What do we hear? The logarithmic sound pressure level in dB-SPL does not correspond to the subjective level of perception. However, the latter is called loudness (measured in sones) and is roughly proportional to the 0.6th power of the sound pressure, within a wide amplitude and frequency range. The definition of loudness is based on the loudness level (measured in phones). While a sound intensity ratio can only be described by the loudness measure, the determination of loudness levels in a physical space leads to the so-called equal loudness contours or isophones for different intensity levels as a function of frequency (cf. isobars as pressure contours). Although the averaged isophones are standardised, originally both measures have to be determined by listening tests with subjects using a standard reference stimulus. For this stimulus (1000Hz sine wave) the loudness level in phones is defined to be equal as the sound pressure level in dB.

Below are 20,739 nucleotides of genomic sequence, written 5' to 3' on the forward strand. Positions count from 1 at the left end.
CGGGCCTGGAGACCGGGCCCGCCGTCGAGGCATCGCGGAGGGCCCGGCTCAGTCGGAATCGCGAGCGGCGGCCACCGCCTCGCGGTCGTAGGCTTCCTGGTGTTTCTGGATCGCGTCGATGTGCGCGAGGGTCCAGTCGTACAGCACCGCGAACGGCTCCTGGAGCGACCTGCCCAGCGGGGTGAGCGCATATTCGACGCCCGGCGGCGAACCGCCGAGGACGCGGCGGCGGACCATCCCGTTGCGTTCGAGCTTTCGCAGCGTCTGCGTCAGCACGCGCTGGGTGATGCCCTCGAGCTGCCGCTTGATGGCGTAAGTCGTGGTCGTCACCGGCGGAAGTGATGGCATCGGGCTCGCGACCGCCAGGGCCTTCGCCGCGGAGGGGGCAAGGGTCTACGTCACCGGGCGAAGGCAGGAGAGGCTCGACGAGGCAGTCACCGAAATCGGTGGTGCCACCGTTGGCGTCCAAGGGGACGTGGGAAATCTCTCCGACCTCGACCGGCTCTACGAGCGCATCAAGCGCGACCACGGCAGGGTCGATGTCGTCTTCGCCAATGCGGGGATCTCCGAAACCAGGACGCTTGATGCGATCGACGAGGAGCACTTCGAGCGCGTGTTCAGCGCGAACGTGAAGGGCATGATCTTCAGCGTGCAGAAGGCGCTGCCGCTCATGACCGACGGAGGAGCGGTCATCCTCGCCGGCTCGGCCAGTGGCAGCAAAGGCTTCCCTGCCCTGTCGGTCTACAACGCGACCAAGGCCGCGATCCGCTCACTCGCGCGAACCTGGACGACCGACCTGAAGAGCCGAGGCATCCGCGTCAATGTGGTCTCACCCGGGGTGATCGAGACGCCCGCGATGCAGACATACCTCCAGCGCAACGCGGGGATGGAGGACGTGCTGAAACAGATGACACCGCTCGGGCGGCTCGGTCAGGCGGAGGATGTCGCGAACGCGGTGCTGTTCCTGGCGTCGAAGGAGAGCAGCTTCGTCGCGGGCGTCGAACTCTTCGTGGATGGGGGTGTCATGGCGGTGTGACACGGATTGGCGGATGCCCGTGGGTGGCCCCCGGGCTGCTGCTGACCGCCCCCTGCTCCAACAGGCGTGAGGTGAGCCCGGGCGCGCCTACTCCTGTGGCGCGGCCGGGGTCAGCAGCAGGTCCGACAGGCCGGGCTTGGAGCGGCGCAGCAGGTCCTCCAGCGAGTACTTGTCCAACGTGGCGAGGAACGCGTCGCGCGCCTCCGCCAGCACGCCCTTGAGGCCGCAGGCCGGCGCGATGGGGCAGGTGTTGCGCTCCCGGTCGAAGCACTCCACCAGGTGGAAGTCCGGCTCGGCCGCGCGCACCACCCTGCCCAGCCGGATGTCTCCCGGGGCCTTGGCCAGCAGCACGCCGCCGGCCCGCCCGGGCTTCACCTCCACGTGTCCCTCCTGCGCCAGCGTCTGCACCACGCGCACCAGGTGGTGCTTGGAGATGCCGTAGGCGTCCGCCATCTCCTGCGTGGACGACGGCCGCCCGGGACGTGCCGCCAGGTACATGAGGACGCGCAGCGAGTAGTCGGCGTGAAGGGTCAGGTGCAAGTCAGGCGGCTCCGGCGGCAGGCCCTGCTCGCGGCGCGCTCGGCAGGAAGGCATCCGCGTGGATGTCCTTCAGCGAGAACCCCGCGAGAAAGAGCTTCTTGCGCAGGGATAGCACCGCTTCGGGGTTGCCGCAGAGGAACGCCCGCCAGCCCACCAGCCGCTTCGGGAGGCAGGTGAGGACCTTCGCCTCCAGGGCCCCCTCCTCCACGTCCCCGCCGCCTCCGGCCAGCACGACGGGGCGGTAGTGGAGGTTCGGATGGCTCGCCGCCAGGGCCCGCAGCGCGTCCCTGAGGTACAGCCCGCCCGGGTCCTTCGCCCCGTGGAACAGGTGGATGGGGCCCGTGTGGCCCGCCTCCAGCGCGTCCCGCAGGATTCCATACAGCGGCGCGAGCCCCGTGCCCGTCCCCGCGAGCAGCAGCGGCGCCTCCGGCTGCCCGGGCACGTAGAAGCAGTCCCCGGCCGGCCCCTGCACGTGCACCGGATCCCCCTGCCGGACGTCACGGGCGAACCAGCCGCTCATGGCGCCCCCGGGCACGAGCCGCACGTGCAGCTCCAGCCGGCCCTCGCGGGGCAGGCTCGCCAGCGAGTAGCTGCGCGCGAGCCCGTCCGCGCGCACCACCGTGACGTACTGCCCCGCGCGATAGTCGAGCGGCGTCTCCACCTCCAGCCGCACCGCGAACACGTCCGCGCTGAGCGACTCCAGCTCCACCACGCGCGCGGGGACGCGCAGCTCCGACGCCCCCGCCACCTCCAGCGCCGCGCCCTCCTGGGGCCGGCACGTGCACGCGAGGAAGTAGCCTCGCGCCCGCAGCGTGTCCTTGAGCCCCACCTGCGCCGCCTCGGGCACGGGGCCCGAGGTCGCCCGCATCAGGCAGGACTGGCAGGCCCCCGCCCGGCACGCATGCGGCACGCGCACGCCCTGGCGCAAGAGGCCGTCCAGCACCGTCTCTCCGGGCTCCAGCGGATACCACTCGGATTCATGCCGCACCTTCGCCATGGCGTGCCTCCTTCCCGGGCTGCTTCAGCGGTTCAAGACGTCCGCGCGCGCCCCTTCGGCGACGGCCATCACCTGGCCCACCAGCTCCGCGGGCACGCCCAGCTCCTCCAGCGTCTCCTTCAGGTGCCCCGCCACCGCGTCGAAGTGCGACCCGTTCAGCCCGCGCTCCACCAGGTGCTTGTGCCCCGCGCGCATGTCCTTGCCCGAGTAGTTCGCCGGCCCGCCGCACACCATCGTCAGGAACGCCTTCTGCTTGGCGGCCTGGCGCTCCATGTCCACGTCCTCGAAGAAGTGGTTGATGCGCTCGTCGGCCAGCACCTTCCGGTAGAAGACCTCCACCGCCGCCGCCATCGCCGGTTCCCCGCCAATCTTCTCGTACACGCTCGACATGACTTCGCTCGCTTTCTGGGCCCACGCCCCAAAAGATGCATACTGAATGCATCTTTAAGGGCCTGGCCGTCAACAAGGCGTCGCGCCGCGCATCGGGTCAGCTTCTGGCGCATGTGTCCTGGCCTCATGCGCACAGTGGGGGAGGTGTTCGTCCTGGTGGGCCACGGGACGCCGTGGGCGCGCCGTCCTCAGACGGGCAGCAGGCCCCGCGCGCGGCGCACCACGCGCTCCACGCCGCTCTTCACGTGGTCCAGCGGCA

In case of speech signals, the rule of thumb is as follows: doubling the sound pressure increases the sound pressure level , and also the loudness level (in phones) at 1000Hz, by 6dB. On the other hand, doubling the loudness (in sones) - and thereby the degree of perception - is equivalent to an increase of the sound pressure level by 10dB.
The loudness level can be estimated on the basis of the frequency spectrum , taking into account the frequency response and the masking properties of the auditory system. Frequency response means that the sensitivity of the auditory system varies with frequency: the human ear is most sensitive at frequencies between 2000 and 5000Hz, and most insensitive at low and high frequencies. This phenomenon is more distinct at low than at high sound pressure levels. Additionally, masking properties have to be considered, which means that the estimation of these measures for real-life sounds like speech is by far more complex due to time and frequency-dependent suppression or masking of signal components by the human ear.